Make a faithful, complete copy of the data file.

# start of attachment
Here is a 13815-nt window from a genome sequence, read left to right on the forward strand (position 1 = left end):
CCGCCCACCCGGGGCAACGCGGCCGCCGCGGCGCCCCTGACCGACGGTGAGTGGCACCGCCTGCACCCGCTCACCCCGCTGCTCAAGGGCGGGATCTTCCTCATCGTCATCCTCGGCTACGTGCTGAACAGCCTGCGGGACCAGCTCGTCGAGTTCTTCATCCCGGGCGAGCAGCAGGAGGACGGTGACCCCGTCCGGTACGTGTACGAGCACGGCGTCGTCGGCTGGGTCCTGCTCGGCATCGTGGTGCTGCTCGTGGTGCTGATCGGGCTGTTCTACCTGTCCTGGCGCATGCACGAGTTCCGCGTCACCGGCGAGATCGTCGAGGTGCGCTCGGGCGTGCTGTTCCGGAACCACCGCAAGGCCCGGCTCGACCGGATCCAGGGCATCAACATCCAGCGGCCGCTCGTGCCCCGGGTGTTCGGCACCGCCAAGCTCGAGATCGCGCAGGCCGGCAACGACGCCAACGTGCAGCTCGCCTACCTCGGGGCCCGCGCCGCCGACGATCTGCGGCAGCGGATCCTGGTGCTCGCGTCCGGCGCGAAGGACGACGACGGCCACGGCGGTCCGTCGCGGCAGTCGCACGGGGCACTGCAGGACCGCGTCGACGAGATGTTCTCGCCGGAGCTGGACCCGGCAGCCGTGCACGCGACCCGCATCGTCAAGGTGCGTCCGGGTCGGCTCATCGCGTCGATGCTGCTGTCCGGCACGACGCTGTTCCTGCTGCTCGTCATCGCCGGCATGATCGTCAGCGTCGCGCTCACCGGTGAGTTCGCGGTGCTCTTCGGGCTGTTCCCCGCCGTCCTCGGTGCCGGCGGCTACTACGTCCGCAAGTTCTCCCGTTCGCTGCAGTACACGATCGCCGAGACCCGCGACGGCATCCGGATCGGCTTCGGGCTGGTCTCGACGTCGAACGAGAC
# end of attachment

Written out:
Here is a 13815-nt window from a genome sequence, read left to right on the forward strand (position 1 = left end):
CCGCCCACCCGGGGCAACGCGGCCGCCGCGGCGCCCCTGACCGACGGTGAGTGGCACCGCCTGCACCCGCTCACCCCGCTGCTCAAGGGCGGGATCTTCCTCATCGTCATCCTCGGCTACGTGCTGAACAGCCTGCGGGACCAGCTCGTCGAGTTCTTCATCCCGGGCGAGCAGCAGGAGGACGGTGACCCCGTCCGGTACGTGTACGAGCACGGCGTCGTCGGCTGGGTCCTGCTCGGCATCGTGGTGCTGCTCGTGGTGCTGATCGGGCTGTTCTACCTGTCCTGGCGCATGCACGAGTTCCGCGTCACCGGCGAGATCGTCGAGGTGCGCTCGGGCGTGCTGTTCCGGAACCACCGCAAGGCCCGGCTCGACCGGATCCAGGGCATCAACATCCAGCGGCCGCTCGTGCCCCGGGTGTTCGGCACCGCCAAGCTCGAGATCGCGCAGGCCGGCAACGACGCCAACGTGCAGCTCGCCTACCTCGGGGCCCGCGCCGCCGACGATCTGCGGCAGCGGATCCTGGTGCTCGCGTCCGGCGCGAAGGACGACGACGGCCACGGCGGTCCGTCGCGGCAGTCGCACGGGGCACTGCAGGACCGCGTCGACGAGATGTTCTCGCCGGAGCTGGACCCGGCAGCCGTGCACGCGACCCGCATCGTCAAGGTGCGTCCGGGTCGGCTCATCGCGTCGATGCTGCTGTCCGGCACGACGCTGTTCCTGCTGCTCGTCATCGCCGGCATGATCGTCAGCGTCGCGCTCACCGGTGAGTTCGCGGTGCTCTTCGGGCTGTTCCCCGCCGTCCTCGGTGCCGGCGGCTACTACGTCCGCAAGTTCTCCCGTTCGCTGCAGTACACGATCGCCGAGACCCGCGACGGCATCCGGATCGGCTTCGGGCTGGTCTCGACGTCGAACGAGAC